On Monday, a rogue crew of immigrants and myself (also an immigrant) adorned the obnoxious royal blue and bright-ass yellow of the Swedish flag that made me feel like I was some kind of reject from a high school spirit parade, to celebrate Sweden Day. We traveled to Ikea - which is a ridiculous store, no explanation necessary if you've ever been there - ate 20 meatballs with lingonberry sauce, stopped by a Swedish pub (which is exactly like an English pub except for they serve more types of cider and have hockey on in the background), and then partook in Sweden's most sacred tradition of venerating ABBA by seeing the smash hit musical Mamma Mia.

My conclusion is that Sweden is awesome. Sure they're still holding on to that May Pole thing, and the kids don't go to school until they are 7-years-old but that's just because they are memorizing all the ABBA lyrics. And if you've seen Mamma Mia, you'll know that that is time well spent.

Wednesday, April 23, 2008

If it Were 5 Degrees Warmer, There Still Would Be No Ice.

Dear reader,

Forgive my absence; I've been on vacation with my parents for the last 12 days. And amongst other things, this trip made me question what is the appropriate amount of time for a 25-year-old man to spend with his parents. Over/Under 12 day? You be the judge, let me take you though my week.

Saturday: My parents arrive in St. Albans
They seem happy, but are extremely jet lagged. They stay above a 600 year old pub, and seem to enjoy their hotel room as a novelty. The lack of seating and general "cozy" seems to amuse them at this point. When they later realize that all of the UK is more compact than the US, it becomes less amusing. This was the first day we muttered the mantra, "I wish it was 5 degrees warmer."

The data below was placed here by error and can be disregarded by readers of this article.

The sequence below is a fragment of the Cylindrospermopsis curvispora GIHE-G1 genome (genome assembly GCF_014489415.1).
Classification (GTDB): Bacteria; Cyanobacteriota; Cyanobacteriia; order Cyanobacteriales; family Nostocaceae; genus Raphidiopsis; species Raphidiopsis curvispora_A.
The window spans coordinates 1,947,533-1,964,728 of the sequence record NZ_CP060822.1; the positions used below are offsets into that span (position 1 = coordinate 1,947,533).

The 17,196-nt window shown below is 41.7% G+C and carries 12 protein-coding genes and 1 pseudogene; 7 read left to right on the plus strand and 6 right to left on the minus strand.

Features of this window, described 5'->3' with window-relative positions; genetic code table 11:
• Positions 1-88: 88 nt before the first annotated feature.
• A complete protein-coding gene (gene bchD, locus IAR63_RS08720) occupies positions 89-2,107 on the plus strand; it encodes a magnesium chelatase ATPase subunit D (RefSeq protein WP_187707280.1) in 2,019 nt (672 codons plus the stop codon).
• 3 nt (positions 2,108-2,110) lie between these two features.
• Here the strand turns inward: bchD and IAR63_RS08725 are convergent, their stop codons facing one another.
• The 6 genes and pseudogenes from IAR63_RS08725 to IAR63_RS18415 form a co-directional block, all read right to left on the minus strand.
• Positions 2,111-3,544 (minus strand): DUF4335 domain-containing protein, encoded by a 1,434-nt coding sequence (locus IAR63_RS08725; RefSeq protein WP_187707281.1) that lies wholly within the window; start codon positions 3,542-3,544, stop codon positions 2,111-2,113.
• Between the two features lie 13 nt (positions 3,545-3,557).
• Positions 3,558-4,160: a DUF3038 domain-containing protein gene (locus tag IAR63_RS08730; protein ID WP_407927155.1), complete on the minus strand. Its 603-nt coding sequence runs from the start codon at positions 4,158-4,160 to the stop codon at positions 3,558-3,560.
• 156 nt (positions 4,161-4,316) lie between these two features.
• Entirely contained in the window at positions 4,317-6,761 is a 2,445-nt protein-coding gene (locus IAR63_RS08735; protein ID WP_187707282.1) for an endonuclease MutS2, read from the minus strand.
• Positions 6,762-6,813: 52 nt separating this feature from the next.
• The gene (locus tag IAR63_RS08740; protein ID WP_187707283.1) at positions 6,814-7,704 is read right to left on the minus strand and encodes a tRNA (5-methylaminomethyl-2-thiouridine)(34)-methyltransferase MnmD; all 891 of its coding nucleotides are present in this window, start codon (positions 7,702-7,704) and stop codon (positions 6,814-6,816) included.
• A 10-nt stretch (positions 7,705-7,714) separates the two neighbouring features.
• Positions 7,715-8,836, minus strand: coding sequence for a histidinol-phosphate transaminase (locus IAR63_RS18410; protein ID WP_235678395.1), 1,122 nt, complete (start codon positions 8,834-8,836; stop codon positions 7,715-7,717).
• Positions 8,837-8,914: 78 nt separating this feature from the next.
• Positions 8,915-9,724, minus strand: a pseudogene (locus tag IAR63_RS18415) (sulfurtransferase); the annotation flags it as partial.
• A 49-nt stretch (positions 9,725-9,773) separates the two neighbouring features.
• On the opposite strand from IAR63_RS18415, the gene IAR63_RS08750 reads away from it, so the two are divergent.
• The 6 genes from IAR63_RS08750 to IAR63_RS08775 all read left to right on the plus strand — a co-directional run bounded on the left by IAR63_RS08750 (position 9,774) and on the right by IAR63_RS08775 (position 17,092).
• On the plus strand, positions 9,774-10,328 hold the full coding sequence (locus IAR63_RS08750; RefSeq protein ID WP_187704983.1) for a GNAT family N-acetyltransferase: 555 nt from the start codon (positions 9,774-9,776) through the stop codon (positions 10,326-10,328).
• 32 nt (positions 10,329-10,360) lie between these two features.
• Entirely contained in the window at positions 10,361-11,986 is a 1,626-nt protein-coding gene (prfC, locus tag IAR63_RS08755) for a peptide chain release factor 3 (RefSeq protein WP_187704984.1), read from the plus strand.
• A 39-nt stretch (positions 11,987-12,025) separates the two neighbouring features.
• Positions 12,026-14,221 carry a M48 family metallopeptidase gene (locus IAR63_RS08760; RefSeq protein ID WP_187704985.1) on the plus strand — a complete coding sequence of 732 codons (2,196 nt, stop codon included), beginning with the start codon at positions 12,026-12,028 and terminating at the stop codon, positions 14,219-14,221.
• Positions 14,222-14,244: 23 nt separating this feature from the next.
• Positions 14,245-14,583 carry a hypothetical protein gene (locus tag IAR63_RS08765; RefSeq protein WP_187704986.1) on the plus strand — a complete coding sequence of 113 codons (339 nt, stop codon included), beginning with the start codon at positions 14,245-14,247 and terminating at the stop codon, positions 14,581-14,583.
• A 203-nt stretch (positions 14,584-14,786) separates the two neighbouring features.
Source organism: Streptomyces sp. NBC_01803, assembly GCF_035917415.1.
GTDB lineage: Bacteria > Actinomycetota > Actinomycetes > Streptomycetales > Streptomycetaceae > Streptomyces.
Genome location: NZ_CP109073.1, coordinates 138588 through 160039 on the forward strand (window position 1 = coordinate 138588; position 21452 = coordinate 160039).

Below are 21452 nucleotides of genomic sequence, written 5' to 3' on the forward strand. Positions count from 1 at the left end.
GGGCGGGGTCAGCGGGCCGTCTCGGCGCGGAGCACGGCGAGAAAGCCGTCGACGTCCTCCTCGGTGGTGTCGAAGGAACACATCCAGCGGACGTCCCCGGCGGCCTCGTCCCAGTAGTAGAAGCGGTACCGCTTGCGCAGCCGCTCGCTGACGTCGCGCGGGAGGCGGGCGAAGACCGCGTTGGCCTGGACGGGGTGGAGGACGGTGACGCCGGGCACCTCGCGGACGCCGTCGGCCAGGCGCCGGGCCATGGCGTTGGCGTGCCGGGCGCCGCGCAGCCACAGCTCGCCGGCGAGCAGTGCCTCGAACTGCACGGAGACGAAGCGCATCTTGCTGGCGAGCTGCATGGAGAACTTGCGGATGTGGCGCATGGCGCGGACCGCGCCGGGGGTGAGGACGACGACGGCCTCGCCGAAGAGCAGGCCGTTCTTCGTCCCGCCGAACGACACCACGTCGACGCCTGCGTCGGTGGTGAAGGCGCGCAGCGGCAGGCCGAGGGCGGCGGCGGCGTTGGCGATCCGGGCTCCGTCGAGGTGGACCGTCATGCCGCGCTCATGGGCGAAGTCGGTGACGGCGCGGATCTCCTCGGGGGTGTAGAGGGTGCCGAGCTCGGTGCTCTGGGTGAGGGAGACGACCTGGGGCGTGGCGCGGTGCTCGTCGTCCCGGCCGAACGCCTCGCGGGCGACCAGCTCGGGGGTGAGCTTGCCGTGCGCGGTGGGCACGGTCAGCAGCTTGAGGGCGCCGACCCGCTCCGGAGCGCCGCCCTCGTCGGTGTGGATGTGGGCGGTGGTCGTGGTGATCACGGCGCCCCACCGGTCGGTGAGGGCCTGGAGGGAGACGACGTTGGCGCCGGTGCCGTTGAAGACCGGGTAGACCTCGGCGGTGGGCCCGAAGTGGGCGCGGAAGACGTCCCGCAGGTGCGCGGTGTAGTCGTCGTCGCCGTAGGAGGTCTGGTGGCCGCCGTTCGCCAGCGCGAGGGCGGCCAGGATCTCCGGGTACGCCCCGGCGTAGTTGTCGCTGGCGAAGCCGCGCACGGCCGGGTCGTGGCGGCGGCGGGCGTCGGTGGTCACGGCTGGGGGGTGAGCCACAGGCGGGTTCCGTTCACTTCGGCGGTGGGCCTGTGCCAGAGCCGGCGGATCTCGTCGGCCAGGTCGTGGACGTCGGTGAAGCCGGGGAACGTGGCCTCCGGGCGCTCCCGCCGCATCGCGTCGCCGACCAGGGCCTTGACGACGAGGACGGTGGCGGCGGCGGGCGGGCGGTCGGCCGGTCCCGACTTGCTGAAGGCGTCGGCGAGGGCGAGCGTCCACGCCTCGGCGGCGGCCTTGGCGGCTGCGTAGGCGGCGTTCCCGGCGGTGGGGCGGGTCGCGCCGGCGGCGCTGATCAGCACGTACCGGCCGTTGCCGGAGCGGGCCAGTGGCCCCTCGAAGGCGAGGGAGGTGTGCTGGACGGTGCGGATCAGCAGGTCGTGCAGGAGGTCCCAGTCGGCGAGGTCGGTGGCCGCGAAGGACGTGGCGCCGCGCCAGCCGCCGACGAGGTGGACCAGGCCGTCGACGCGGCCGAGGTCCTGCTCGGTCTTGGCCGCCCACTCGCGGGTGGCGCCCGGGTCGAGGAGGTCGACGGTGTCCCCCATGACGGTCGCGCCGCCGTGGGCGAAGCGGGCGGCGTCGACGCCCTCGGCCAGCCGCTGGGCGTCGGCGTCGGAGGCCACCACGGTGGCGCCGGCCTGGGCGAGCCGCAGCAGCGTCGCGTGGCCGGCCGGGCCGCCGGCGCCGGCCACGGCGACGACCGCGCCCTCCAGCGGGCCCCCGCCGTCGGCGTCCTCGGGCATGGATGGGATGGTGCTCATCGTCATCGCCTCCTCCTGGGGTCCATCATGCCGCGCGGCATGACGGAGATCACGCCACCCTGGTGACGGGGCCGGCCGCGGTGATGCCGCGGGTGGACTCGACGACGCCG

Sunday-Tuesday: Bath
Bath is a quaint town with Georgian architecture and is famous for the rumored healing powers of the hot springs that rise from the grounds. In my family, however, it's famous for it's lack of ice. The scarcity of ice in Europe is nothing that is kept hidden, and in a sly way Europeans are proud that they stomach their drinks at room temp. But my parents are not European, and over the last 12 days I spent more time thinking about ice, the melting time of ice, locations of ice, the transport of ice, storage of ice, and of course debate on how how the ice that we have should be used (the answer was usually whiskey and sometimes beer).

We stayed in a beautiful Georgian bed and breakfast although when we left my parents kept insisting that they didn't like B&B's, and I'm not exactly sure why. The best explanation I got had something to do with wanting the owners to give them wine and cheese. I always thought the food contract in a B&B was outlined fairly clearly by the second B but maybe not. Anyway, we stayed just off the "Royal Crescent" where tourists flocked to admire the famous limestone architecture. I'm sure people admired our room because it had the beer cans cooling on the historic window sill - "I wish it was 5 degrees warmer."